“I’m not going anywhere. I’m not even playing the lottery,” my father Jerry P. Jackson said to my startled ears.
It was the beginning of social isolation in March and he was taking every precaution against Covid-19. He had stocked up on food and wasn’t leaving his house in the Lithonia suburbs of Atlanta. I would drive by and sit in the car to talk to him and he’d wave from a fold-out chair under his carport. He wouldn’t hug me or even give me a fist bump. “I’m in the group that’s most vulnerable to this,” he said, as a 69-year-old who had spent his career working as a public health educator at the U.S. Centers for Disease Control and Prevention.
Gambling is one of my dad’s favorite forms of entertainment. There is usually a stack of lotto tickets in his SUV, and he often enjoys a game of poker with friends and family. But the lottery and poker were things he had to give up in order to keep himself safe from the virus.
And truthfully his gambling is a habit I judged. The chances of you winning were slim, so why bother?
Which makes my realization even more perplexing: I, too, have been playing the lottery. But instead of scratch offs and powerball numbers, like millions of Black women in America, I gamble by loving the Black men in my life. And the stakes are much higher with our hearts on the line.
We roll the dice that they will come home.
We cross our fingers and whisper prayers that things will go as planned.
And then we grieve when the news serves us another reminder that our society isn’t safe for us. It feels like Black men—and women—are born with bullseyes on our backs.
The recent death of George Floyd at the hands of police officers in Minneapolis is devastating and terrifying. His horrendous end under the knee of a sworn civil servant immortalized by cell phone footage and seared to our collective psyche pokes at all of the scars and scabs of the other Black men we’ve mourned. The fathers, brothers, boyfriends, husbands, baby daddies, uncles, cousins, neighbors, bosses, friends, classmates that we’ve loved.
And then there’s the sobering reality that many of the men we mourn are still breathing. Men who could be great husbands, fathers, CEOs, community leaders, if only they weren’t so bent and broken by this system. If only they had a chance to access their full potential.
These are the men who aren’t willing to risk it big by going for their dreams or opening their hearts fully because breathing while Black feels like a risk.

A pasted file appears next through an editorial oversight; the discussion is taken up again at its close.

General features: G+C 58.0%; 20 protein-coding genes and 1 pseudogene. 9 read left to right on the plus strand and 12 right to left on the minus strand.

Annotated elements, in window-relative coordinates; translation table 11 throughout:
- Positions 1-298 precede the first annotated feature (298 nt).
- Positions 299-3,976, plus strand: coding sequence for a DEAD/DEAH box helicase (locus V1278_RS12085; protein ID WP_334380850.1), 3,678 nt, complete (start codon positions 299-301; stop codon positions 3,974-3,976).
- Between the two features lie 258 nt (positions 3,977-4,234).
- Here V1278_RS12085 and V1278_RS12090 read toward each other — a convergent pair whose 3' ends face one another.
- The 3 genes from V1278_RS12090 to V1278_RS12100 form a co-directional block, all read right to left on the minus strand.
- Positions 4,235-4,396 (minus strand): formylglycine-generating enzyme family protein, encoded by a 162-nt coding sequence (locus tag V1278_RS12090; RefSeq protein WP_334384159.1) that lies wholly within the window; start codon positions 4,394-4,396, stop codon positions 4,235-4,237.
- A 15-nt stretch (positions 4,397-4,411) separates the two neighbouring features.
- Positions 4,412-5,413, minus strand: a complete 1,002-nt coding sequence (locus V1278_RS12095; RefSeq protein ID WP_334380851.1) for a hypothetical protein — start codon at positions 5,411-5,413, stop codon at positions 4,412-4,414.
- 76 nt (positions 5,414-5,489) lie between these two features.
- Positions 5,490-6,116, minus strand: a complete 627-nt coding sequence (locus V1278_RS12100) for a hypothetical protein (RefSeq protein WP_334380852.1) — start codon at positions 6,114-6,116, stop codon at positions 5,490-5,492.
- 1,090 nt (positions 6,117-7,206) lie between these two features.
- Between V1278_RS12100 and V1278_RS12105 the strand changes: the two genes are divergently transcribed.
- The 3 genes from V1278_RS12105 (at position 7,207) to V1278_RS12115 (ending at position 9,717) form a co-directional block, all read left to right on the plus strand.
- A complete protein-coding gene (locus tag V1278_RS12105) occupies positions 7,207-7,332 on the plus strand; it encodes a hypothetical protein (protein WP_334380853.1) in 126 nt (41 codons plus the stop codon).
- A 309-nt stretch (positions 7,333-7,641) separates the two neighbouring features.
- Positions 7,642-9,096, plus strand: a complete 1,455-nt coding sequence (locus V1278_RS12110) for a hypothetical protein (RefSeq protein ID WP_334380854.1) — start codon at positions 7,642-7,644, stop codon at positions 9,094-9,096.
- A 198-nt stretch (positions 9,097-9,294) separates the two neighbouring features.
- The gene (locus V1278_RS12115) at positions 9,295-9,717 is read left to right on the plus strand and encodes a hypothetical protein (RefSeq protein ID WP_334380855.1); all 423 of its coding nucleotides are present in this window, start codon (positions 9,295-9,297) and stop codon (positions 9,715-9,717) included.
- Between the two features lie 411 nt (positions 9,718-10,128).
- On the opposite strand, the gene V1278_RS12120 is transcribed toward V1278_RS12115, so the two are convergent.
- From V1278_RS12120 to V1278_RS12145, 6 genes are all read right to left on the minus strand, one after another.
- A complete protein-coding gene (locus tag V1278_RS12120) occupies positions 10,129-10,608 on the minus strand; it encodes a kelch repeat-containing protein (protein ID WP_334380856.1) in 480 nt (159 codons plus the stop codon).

During Covid, I’ve heard from some of the Black men in my past who held their hearts so close they couldn’t see their cards. They text the obligatory, “just checking on you” and “how’s the family?” messages. One even sent a letter. (Yes, really. He had clearly sprayed it with his cologne before placing a stamp.)
“I’ve never met someone like you who had the ability to make me feel so loved, vulnerable and nervous at the same time,” he wrote, almost two years after we broke up. “You had a Black man shook.” We dated for a few months before I hit the wall he held around his heart. I got tired of fighting to get inside and stopped trying. Now I wonder if I can blame him for mitigating risk in a society that has oppressed African Americans since its inception.
I once dated a Black man who prided himself on never having been arrested. His dad had gone to prison for financial fraud, and his son had spent his life doing whatever it took to avoid the same fate. I saw first-hand how running so hard from what he didn’t want paralyzed him from going for what he desired.
In 2014, when Eric Garner, an African American father, was murdered on a New York City sidewalk in an illegal chokehold by a police officer, I asked my then boyfriend to join me at a rally. He declined and I was frustrated that he didn’t want to protest the egregious act. “I live this every day,” he whispered. In that moment, I sensed the impact the trauma was having on him and respected his decision not to join a rally or be active in organizing. I also knew in my spirit a man who wouldn’t fight for his own life, wouldn’t be able to fight for mine either. I soon after threw in my cards in our relationship.
Even more startling then acknowledging how I gamble by loving Black men, is the reality that I have been the dealer in the casino. I spent a decade encouraging Black women to freely love, especially on Black men. As Relationships Editor at Essence for seven years, the global media company serving Black women, it was my job to feed the hope that great love was available for our millions of readers. I took great pride in my role. I would research and report on eligible bachelors and inspiring love stories—the couple who met while both staying in a homeless shelter and now run a real estate company, the single doctors and lawyers who wanted a good woman by their side. But should those stories have come with a warning label?
Because being Black in America comes with unique risks. We are 2.5 times more likely to be murdered by police or arrested than our white counterparts. And that burden can be heavy.
Yet the rewards can outweigh the risks. Being loved and loving the Black men in my life has produced some of my sweetest memories and been one of my greatest emotional gyms. Like many women before me, it’s strengthened my hope, courage, resilience and self-respect.
My dad will eventually resume his lottery playing, but in my mind, he is already a walking winning ticket, like every other Black man in America. He has overcome many odds to still be breathing today. And the only way through this trauma and to a better world is love.
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